When my husband and I hike the woods surrounding our cabin near Bemidji, he strides confidently ahead through brush while I perform all sorts of contortions to avoid branches and fern fronds, and stop every few minutes to check for ticks. Having spent summers at the cabin his whole life, he refuses to acknowledge danger lurking in the forest. His optimism comes at a price. He’s been felled by tick-borne illnesses—including the two most common in Minnesota, Lyme disease and human anaplasmosis—several times and endured days of misery before recovering.
The arachnids I scout for are deer ticks, otherwise known as blacklegged ticks, which are the size of poppy seeds, have no eyes, and attach themselves via nasty barbed drinking spikes (the more-familiar wood tick is several times larger). These minuscule vampires are a growing menace in Minnesota and spread illnesses that often bring the sort of high fever, chills, and headache associated with a bad flu and typically send the afflicted crawling to the doctor for antibiotics. Symptoms have the potential to become quite severe, especially if left untreated. One rare virus can cause brain swelling, seizures, and death.
Last summer, the Centers for Disease Control and Prevention acknowledged it had been dramatically undercounting Lyme cases in the United States and increased its estimate tenfold, to 300,000 annual infections. Minnesota, one of the more heavily affected states outside of New England, officially counts between 1,000 and 1,300 Lyme cases yearly and hundreds more of anaplasmosis. Those numbers represent dramatic increases from a decade ago, yet the real totals are likely much higher.
Rising infection rates concern Dave Neitzel, an epidemiologist and blacklegged-tick expert at the Minnesota
Department of Health. But he’s also alarmed by the new illnesses these ticks carry—and the fact that they are invading new territories. A map of infections reveals a bright swath running directly through Minnesota’s cabin country. “Most troubling to us is we continue to see tick-borne illnesses happening in other parts of the state where we hadn’t seen them before, like in the north and northwest,” he says.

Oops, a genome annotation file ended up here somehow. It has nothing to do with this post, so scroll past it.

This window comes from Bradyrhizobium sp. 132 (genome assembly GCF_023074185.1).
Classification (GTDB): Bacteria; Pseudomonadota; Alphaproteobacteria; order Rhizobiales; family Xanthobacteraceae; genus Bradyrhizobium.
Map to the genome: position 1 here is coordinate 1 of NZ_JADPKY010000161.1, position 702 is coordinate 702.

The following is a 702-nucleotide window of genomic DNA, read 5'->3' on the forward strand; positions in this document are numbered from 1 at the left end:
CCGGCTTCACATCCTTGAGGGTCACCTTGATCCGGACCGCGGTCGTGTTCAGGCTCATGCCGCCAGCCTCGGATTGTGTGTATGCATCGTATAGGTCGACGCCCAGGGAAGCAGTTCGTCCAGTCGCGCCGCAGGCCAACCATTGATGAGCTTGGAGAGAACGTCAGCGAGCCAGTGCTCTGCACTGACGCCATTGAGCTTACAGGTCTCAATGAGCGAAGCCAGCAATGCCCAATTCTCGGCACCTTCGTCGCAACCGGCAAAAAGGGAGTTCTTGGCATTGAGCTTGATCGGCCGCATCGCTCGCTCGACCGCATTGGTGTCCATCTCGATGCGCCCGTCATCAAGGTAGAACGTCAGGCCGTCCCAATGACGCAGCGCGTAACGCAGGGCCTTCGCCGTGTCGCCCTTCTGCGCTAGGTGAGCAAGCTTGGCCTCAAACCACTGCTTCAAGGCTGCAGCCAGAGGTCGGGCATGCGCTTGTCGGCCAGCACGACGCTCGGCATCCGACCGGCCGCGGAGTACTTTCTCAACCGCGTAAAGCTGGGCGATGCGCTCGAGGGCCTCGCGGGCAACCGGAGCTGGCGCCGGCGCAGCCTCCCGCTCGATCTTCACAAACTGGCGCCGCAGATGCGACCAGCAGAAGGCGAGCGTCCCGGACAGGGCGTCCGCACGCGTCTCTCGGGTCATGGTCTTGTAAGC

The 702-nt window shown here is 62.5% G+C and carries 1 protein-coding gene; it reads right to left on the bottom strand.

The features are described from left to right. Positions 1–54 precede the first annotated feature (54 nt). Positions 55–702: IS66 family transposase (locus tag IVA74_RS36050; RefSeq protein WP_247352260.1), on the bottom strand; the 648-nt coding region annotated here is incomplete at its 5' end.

That could be due to rising northern temperatures related to climate change, as well as thriving herds of white-tailed deer, which blacklegged ticks feed on and travel aboard. Generally, ticks pick up diseases from white-footed mice; as adults, in order to reproduce, they attach to large mammals. As someone who has watched her husband curled up on the floor of an urgent-care clinic because he was too sick to sit in a chair—when I see a deer in the woods these days, I don’t think Bambi.
The CDC suggests that tick-borne illnesses should be dealt with more aggressively. But that’s hard to do, given the enemy’s diminutive size and the enormity of its habitat. Mass applications of pesticides are problematic and expensive, and can harm beneficial insects such as bees. And the lone vaccine for humans against Lyme was pulled from the market a decade ago due to weak demand and questionable efficacy.
Hikers have a single course of action, which is to avoid being feasted upon in the first place. The blacklegged tick is most active from May to early July and again from mid-September through November. They desiccate easily—yes, much like vampires—and tend to favor brushy areas. Neitzel recommends using a spray containing the long-lasting pesticide permethrin to thoroughly mist a pair of light-colored pants (not bare skin), preferably tucked unfashionably into white socks; or, DEET can be applied to skin.
In the course of his job, Neitzel picks up hundreds of ticks each summer. “I check my pants every few yards to see if anything is walking up,” he says. He hikes in the same enjoyment-killing way I do. And, like me, he has yet to be infected.